While on a road trip through Cambodia this March, queer New York-based photographer Oscar Ouk traveled with samples from Gypsy Sport’s spring ’17 collection to dress local Khmer people in the colorful, inclusive brand—one known for its diverse runway presentations.
A Cambodian image-maker himself, Ouk sought to explore the country he’d always imagined as the “horrific war-zone” his parents often depicted. In 1979, Ouk says his parents met through a group of refugees who were escaping Cambodia from a communist party, called the Khmer Rouge. Together, the two found safety in Vietnam before relocating to the United States and eventually giving birth to Ouk in Connecticut.
Admittedly unsure of what to expect of his travels, Ouk says he “was excited to meet my relatives and capture their stories,” while traveling with his dad, camera and favorite Gypsy Sport pieces. “We started in the Capital, Phnom Penh, where my parents grew up,” he says. There, Ouk shot his Uncle, who’s a military general, Aunt and their son. While the Aunt wore Gypsy Sport “with such poise and grace,” Ouk says his cousin “huffed and puffed the whole time.”
From there, Ouk continued on his journey, traveling through Sihanoukville—a coastal city where villagers, especially the children were eager and curious to be involved in the photo project. “It was a humbling experience,” Ouk says, remembering how present his young subjects were, collaborating with him like team players. While on the coast, Ouk also shot a local vendor with help from his dad, who acted as a translator throughout the entire process.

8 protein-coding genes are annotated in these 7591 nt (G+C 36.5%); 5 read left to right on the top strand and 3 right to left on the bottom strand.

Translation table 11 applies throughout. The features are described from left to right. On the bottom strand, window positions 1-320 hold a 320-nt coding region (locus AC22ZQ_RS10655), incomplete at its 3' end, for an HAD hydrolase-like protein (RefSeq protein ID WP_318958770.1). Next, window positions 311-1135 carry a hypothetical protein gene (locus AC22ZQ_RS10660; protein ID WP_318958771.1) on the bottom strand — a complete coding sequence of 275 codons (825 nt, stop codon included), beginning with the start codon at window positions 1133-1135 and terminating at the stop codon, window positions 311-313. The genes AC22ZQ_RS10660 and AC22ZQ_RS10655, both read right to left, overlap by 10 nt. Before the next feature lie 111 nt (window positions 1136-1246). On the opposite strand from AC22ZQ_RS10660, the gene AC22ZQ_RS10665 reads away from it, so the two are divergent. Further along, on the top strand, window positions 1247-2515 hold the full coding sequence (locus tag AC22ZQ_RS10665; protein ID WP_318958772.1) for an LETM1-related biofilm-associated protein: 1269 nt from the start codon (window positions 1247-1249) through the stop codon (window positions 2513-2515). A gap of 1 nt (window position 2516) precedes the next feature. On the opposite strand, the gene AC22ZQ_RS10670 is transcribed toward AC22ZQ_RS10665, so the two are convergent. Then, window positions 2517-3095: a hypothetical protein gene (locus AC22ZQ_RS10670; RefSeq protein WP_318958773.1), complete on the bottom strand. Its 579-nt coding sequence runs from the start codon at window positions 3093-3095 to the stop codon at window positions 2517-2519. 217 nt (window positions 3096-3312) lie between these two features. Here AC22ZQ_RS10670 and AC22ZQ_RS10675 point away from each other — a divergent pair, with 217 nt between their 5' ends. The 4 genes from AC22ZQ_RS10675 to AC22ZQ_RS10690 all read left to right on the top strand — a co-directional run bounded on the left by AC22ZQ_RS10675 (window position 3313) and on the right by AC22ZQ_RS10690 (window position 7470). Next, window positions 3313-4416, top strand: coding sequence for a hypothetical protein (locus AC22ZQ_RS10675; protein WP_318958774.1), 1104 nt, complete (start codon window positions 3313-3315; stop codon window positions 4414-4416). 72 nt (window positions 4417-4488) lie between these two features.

The photographer also shot in his Grandmother’s tiny village, called Oudong, which has no running water, plumbing, postal services, Internet or garbage disposal. “She sleeps in a small wooden house with caretakers and their sons,” Ouk says of his Grandmother. While visiting her home, Ouk also shot his Great Aunt, as well as a shy boy who followed him around for days. “He was very into the clothes, but too shy to admit it,” Ouk says. “He finally got the courage to step in front of the lens” and modeled Gypsy Sport’s feather crown, designed in collaboration with queer jewelry-maker Chris Habana.
“I chose Gypsy Sport for this project because it is the only American brand that could authentically connect to my Khmer culture,” Ouk said. “Gypsy Sport champions diversity by casting people that are unique and often overlooked. Cambodia is a country that is rarely acknowledged, so I wanted [to] use this opportunity to reveal and celebrate the undiscovered beauty of the Khmer people.”
Photography: Oscar Ouk